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  • Irie N et al. (2015) SOX17 Is a Critical Specifier of Human Primordial Germ Cell Fate. Cell 160: 253–268. DOI: 10.1016/j.cell.2014.12.013.

    January 15, 2015

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Prof Azim Surani PhD CBE FRS FMedSci
Director of Germline and Epigenetics Research, Wellcome Senior Investigator, Member of the University Department of Physiology, Development and Neuroscience

The discovery of genomic imprinting in 1984 by Surani was important for advances in mammalian development and the field of epigenetics.  Mammalian genomes show epigenetic symmetry in totipotent zygotes because the chromosomes retain a memory of their parental origin with heritable DNA methylation tags, which regulate monoallelic expression of parental alleles of ‘imprinted’ genes. These genes have a role in mammalian development, growth, and behaviour; aberrant imprints underlie some human diseases.

Notably, Surani also elucidated the genetic basis for mammalian primordial germ cell specification in mice and humans, which initiates the unique mammalian germline epigenetic program, including erasure and reestablishment of parental imprints. His continuing research is on early human development, the origin of germ cells during gastrulation, and epigenetic inheritance.

Surani was born in Kenya and received a PhD at Cambridge University under Sir Robert Edwards (Nobel laureate, 2010) in 1975, and was elected as Marshall-Walton Professor in 1992, and then as Director of Germline and Epigenetics Research in 2013 at the Gurdon Institute.

He is a Fellow of the Royal Society and the Academy of Medical Sciences. His awards include the William Bate Hardy Prize, a Royal Medal for mammalian development, Rosenstiel Award for epigenetic regulation of gene expression in mammalian embryos, ISSCR McEwen Award for Innovation, and the Canada Gairdner International Award for genomic imprinting and epigenetics.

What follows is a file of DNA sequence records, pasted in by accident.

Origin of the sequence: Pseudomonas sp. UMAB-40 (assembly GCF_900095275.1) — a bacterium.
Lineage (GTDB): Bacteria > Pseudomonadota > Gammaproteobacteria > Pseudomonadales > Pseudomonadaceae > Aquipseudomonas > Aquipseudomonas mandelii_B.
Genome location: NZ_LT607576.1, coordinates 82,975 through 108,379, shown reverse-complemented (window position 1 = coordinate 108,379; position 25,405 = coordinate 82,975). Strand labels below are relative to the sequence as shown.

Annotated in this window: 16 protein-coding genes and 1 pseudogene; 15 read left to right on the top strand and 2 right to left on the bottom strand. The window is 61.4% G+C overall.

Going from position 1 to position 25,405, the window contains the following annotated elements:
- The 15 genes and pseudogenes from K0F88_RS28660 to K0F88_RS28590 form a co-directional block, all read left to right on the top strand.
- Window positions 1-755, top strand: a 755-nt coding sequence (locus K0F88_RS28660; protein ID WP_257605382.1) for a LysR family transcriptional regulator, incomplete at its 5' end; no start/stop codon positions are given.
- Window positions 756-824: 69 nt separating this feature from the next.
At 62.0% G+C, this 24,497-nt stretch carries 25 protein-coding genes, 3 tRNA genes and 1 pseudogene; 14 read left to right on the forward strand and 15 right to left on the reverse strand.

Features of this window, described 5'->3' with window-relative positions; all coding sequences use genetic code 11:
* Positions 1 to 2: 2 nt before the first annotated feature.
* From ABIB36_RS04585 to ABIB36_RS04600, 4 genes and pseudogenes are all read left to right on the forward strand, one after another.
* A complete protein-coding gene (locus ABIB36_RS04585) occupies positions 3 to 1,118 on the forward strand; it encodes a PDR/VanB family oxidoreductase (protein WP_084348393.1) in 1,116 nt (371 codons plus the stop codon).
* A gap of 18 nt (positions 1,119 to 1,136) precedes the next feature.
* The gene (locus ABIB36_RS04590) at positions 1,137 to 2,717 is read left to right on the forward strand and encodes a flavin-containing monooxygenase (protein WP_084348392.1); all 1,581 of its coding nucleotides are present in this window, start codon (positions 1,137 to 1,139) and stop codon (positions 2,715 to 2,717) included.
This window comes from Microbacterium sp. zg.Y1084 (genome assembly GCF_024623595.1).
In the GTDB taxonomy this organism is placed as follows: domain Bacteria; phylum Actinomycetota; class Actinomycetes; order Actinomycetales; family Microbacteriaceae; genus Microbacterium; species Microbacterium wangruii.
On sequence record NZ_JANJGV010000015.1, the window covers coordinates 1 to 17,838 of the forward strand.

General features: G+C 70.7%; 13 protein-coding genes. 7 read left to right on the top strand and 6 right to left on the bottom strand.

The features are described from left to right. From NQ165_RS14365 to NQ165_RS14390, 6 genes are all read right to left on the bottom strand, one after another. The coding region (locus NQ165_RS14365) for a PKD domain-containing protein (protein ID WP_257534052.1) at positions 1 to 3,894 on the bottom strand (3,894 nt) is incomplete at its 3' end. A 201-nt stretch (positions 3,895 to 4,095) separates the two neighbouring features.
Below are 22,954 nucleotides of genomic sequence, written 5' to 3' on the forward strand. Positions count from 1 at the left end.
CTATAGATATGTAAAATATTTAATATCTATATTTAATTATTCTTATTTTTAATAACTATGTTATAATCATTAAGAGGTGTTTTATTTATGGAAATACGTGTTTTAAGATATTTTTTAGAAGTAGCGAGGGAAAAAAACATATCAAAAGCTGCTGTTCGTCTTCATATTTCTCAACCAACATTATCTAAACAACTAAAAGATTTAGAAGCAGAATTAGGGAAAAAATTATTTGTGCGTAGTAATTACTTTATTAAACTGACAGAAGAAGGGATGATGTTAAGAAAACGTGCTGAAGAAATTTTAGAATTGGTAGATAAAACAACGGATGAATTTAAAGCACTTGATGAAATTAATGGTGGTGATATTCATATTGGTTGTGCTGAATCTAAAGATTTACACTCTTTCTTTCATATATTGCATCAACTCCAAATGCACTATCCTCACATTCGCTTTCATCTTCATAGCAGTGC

Notable achievements and honours

  • 2022
    Mendel Medal, Genetics Society
  • 2018
    Canada Gairdner International Award
  • 2017
    Linacre Lecture (St John’s College, Cambridge)
  • 2014
    McEwen Award for Innovation, International Society for Stem Cell Research
  • 2014
    Jawaharlal Nehru Fellowship, Government of India
  • 2010
    Galton Lecture, The Galton Institute
  • 2010
    Royal Medal, Royal Society
  • 2010
    Mendel Lecture (Brno, Czech Republic)
  • 2007
    Commander of the British Empire for services to biology
  • 2007
    Lewis S Rosenstiel Award for Distinguished Work in Basic Medical Science
  • 2004
    Sir Dorabji Tata Distinguished Professor, NCBS Institute (Bangalore) and Distinguished Fellow, Nehru Center
  • 2001
    Fellow of the Academy of Medical Sciences
  • 1999
    Wellcome-Burroughs Research Pioneer Award, National Institute of Child Health and Human Development (USA)
  • 1994
    Doctor of Science honoris causa, University of Uppsala (Sweden)
  • 1994
    Member of Academia Europaea
  • 1993
    Member of European Molecular Biology Organisation
  • 1992
    Associate Fellow of the Third World Academy of Sciences
  • 1986 & 1992
    BBSRC Individual Merit Award
  • 1991
    William Bate Hardy Prize, Cambridge Philosophical Society
  • 1990
    Menten Visiting Professor of Pathology, University of Pittsburgh (USA)
  • 1990
    Fellow of the Royal Society

Research group

  • Lynn Froggett

    Lab Administrator

  • Dr Theresa Gross-Thebing

    Visiting Scholar

  • Dr Wolfram Gruhn

    Research Associate

  • Dr Mei Gu

    Research Assistant/ Lab Manager

  • Dr Geraldine Jowett

    Research Associate

  • Dr Jitesh Neupane

    Research Associate

  • Dr So Shimamoto

    Visiting Scholar

  • Dr Baojiang Wu

    Visiting Scholar

  • Carmela Cruz

    Visiting Student

  • Alexander Karpovitsch

    Visiting Student